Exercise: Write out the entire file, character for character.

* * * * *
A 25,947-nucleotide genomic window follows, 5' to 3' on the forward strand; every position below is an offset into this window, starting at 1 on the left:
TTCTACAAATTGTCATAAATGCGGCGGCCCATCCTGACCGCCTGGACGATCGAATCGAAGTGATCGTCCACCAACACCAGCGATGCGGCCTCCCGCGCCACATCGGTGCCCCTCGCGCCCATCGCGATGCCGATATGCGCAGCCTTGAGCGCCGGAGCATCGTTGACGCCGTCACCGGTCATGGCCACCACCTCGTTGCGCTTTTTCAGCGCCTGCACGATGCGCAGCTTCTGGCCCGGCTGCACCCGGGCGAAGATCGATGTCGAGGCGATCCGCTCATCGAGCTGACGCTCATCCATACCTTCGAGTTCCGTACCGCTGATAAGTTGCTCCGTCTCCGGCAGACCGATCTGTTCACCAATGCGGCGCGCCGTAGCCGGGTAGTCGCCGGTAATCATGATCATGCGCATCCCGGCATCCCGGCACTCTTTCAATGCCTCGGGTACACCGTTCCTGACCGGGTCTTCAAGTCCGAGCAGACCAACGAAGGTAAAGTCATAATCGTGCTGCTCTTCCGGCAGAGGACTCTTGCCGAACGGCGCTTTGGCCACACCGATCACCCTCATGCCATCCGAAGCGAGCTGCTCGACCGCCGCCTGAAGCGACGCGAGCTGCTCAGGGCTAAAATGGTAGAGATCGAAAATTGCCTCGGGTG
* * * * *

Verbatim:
A 25,947-nucleotide genomic window follows, 5' to 3' on the forward strand; every position below is an offset into this window, starting at 1 on the left:
TTCTACAAATTGTCATAAATGCGGCGGCCCATCCTGACCGCCTGGACGATCGAATCGAAGTGATCGTCCACCAACACCAGCGATGCGGCCTCCCGCGCCACATCGGTGCCCCTCGCGCCCATCGCGATGCCGATATGCGCAGCCTTGAGCGCCGGAGCATCGTTGACGCCGTCACCGGTCATGGCCACCACCTCGTTGCGCTTTTTCAGCGCCTGCACGATGCGCAGCTTCTGGCCCGGCTGCACCCGGGCGAAGATCGATGTCGAGGCGATCCGCTCATCGAGCTGACGCTCATCCATACCTTCGAGTTCCGTACCGCTGATAAGTTGCTCCGTCTCCGGCAGACCGATCTGTTCACCAATGCGGCGCGCCGTAGCCGGGTAGTCGCCGGTAATCATGATCATGCGCATCCCGGCATCCCGGCACTCTTTCAATGCCTCGGGTACACCGTTCCTGACCGGGTCTTCAAGTCCGAGCAGACCAACGAAGGTAAAGTCATAATCGTGCTGCTCTTCCGGCAGAGGACTCTTGCCGAACGGCGCTTTGGCCACACCGATCACCCTCATGCCATCCGAAGCGAGCTGCTCGACCGCCGCCTGAAGCGACGCGAGCTGCTCAGGGCTAAAATGGTAGAGATCGAAAATTGCCTCGGGTG